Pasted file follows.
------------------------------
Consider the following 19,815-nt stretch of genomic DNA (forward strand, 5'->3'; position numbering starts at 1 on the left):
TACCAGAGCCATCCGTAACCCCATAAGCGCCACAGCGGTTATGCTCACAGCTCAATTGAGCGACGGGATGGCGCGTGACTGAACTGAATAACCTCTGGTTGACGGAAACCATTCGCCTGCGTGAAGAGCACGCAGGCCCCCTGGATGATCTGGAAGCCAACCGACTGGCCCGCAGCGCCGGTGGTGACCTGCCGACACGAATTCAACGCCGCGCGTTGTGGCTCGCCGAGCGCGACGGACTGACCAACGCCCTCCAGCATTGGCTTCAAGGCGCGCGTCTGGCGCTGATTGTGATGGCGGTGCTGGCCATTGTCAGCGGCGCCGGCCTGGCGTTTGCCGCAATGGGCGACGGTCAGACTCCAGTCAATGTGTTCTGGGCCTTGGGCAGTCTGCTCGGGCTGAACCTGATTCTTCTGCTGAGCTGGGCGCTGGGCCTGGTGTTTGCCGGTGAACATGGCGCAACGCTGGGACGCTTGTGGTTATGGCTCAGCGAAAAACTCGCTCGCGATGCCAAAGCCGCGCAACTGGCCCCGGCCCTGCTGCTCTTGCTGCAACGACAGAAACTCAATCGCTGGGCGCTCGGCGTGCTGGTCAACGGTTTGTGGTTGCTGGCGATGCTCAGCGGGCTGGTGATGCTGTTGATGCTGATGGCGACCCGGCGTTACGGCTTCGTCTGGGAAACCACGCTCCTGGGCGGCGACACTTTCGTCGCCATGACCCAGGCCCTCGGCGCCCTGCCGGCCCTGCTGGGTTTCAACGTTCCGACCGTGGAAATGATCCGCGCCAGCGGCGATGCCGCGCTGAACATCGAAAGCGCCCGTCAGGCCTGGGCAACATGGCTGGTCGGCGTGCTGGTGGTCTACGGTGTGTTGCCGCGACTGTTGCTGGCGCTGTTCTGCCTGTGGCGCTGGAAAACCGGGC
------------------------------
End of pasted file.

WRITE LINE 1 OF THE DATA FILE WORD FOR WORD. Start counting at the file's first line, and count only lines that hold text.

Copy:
Consider the following 19,815-nt stretch of genomic DNA (forward strand, 5'->3'; position numbering starts at 1 on the left):